Lake Michigan Credit Union was advised by Donnelly Penman & Partners and Honigman. Pilot was advised by Hovde Group and Smith Mackinnon.

Eggemeyer joins board of Primis Financial in Virginia

Primis Financial in Charlottesville, Va., has added a prominent bank investor to its board.

The $3.3 billion-asset company said in a press release Tuesday that John Eggemeyer had agreed to become a director.

Eggemeyer is the founder and chairman of Castle Creek Capital, which has invested in banks for three decades. He has been the chairman of PacWest Bancorp since its creation in 2000 and is a director at The Bancorp and Northpointe Bancshares.

Eggemeyer has been an observer of the Primis board since 2019.

Primis also appointed Allen Jones Jr., a physical therapist based in Virginia’s Hampton Roads area, to its board. Jones has been chairman of the bank’s Hampton advisory board since 2018. 

“Both individuals are valued contributors and well-known to our company,” W. Rand Cook, Primis’ chairman, said in the release, "We are thrilled to have the benefit of their experience and counsel as full members of our corporate and bank boards."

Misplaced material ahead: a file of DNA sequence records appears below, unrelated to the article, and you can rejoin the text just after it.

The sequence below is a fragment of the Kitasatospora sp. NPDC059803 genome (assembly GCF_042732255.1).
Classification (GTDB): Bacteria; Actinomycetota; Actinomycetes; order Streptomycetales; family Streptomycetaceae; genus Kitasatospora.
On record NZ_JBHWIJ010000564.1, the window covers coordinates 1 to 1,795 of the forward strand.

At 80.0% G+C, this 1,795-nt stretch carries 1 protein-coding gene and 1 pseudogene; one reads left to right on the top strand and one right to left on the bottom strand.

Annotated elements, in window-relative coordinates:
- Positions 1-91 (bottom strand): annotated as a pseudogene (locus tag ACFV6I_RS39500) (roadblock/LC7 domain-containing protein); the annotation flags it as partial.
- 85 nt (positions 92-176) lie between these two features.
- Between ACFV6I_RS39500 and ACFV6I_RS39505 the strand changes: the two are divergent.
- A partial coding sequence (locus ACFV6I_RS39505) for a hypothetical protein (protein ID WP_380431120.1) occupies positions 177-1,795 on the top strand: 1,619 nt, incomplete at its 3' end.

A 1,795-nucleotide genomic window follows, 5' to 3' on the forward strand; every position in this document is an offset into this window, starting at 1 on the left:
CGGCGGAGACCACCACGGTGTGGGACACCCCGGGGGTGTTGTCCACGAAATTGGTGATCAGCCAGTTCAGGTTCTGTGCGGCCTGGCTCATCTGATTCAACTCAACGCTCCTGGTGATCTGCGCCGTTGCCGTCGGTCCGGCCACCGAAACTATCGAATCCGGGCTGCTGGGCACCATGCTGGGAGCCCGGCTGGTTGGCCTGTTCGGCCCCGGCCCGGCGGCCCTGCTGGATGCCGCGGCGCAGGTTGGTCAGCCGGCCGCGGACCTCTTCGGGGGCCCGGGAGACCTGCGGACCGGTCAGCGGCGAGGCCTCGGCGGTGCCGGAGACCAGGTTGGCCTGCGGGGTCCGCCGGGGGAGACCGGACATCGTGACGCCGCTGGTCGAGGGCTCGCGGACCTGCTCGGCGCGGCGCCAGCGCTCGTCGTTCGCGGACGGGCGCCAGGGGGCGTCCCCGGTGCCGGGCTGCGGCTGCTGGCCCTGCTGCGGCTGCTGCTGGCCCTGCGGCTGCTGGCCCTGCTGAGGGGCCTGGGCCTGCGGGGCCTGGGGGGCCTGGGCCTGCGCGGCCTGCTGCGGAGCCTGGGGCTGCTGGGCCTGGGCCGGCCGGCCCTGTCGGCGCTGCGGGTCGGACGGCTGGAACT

Primis has undergone a series of changes in recent years. It hired Dennis Zember, the retired CEO of Ameris Bancorp, as its leader in 2020.

The company was known as Southern National Bancorp of Virginia until it rebranded in March. And it announced plans in May to launch a digital bank by the end of this year.

Tuesday, June 15, 2021

SunTrust freed from Fed order predating BB&T merger

The Federal Reserve has freed SunTrust Bank from a November 2019 consent order it handed down before approving the bank's sale to BB&T in the deal that created Truist Financial.

SunTrust was hit with the order due to unfair and deceptive practices tied to "misleading or inaccurate statements" it made between 2013 and 2017 about the operation and billing for certain add-on products. The Fed noted that SunTrust had already ended those practices and has repaid about $8.8 million in fees to customers.

BB&T committed at the time to comply with the enforcement action, including implementing procedures to verify the refunds and providing additional refunds, if required.

BB&T completed the $28 billion SunTrust acquisition in December 2019.

A look at the Bank of Marin-American River merger

Let's take a look at some of the behind-the-scenes action for Bank of Marin Bancorp's pending purchase of American River Bankshares in Sacramento, Calif.

First, a review of the deal's terms: